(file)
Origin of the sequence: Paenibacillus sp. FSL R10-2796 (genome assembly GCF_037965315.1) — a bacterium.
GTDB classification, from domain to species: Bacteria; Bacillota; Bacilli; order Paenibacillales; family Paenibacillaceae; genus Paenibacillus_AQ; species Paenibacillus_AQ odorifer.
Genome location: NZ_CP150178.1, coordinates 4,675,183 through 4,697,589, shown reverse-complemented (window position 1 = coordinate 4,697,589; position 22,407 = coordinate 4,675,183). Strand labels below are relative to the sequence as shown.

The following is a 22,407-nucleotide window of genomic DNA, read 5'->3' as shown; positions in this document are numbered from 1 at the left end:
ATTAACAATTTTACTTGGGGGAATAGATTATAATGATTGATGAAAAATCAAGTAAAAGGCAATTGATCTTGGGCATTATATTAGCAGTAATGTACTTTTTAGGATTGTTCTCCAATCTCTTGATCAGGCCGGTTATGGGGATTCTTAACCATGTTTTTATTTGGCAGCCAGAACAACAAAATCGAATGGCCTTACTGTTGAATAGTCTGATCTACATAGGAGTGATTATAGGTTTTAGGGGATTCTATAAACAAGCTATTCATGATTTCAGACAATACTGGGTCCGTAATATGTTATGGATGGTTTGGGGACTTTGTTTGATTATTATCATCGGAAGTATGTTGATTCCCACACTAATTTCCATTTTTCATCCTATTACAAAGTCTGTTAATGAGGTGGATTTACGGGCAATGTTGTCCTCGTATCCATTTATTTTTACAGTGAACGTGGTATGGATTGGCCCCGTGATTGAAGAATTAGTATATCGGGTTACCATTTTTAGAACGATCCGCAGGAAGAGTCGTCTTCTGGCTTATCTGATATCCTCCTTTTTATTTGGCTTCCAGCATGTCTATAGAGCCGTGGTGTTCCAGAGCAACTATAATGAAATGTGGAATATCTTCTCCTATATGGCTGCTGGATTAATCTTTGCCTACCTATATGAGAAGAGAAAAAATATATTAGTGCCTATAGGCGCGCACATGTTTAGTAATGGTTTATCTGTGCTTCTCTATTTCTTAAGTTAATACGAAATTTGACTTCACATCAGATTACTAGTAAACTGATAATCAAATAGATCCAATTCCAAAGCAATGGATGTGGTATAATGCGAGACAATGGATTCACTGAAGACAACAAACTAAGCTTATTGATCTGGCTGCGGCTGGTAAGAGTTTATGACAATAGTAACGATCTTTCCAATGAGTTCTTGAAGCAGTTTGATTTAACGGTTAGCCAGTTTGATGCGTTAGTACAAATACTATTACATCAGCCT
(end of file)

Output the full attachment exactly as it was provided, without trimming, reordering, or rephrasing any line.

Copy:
Origin of the sequence: Paenibacillus sp. FSL R10-2796 (genome assembly GCF_037965315.1) — a bacterium.
GTDB classification, from domain to species: Bacteria; Bacillota; Bacilli; order Paenibacillales; family Paenibacillaceae; genus Paenibacillus_AQ; species Paenibacillus_AQ odorifer.
Genome location: NZ_CP150178.1, coordinates 4,675,183 through 4,697,589, shown reverse-complemented (window position 1 = coordinate 4,697,589; position 22,407 = coordinate 4,675,183). Strand labels below are relative to the sequence as shown.

The following is a 22,407-nucleotide window of genomic DNA, read 5'->3' as shown; positions in this document are numbered from 1 at the left end:
ATTAACAATTTTACTTGGGGGAATAGATTATAATGATTGATGAAAAATCAAGTAAAAGGCAATTGATCTTGGGCATTATATTAGCAGTAATGTACTTTTTAGGATTGTTCTCCAATCTCTTGATCAGGCCGGTTATGGGGATTCTTAACCATGTTTTTATTTGGCAGCCAGAACAACAAAATCGAATGGCCTTACTGTTGAATAGTCTGATCTACATAGGAGTGATTATAGGTTTTAGGGGATTCTATAAACAAGCTATTCATGATTTCAGACAATACTGGGTCCGTAATATGTTATGGATGGTTTGGGGACTTTGTTTGATTATTATCATCGGAAGTATGTTGATTCCCACACTAATTTCCATTTTTCATCCTATTACAAAGTCTGTTAATGAGGTGGATTTACGGGCAATGTTGTCCTCGTATCCATTTATTTTTACAGTGAACGTGGTATGGATTGGCCCCGTGATTGAAGAATTAGTATATCGGGTTACCATTTTTAGAACGATCCGCAGGAAGAGTCGTCTTCTGGCTTATCTGATATCCTCCTTTTTATTTGGCTTCCAGCATGTCTATAGAGCCGTGGTGTTCCAGAGCAACTATAATGAAATGTGGAATATCTTCTCCTATATGGCTGCTGGATTAATCTTTGCCTACCTATATGAGAAGAGAAAAAATATATTAGTGCCTATAGGCGCGCACATGTTTAGTAATGGTTTATCTGTGCTTCTCTATTTCTTAAGTTAATACGAAATTTGACTTCACATCAGATTACTAGTAAACTGATAATCAAATAGATCCAATTCCAAAGCAATGGATGTGGTATAATGCGAGACAATGGATTCACTGAAGACAACAAACTAAGCTTATTGATCTGGCTGCGGCTGGTAAGAGTTTATGACAATAGTAACGATCTTTCCAATGAGTTCTTGAAGCAGTTTGATTTAACGGTTAGCCAGTTTGATGCGTTAGTACAAATACTATTACATCAGCCT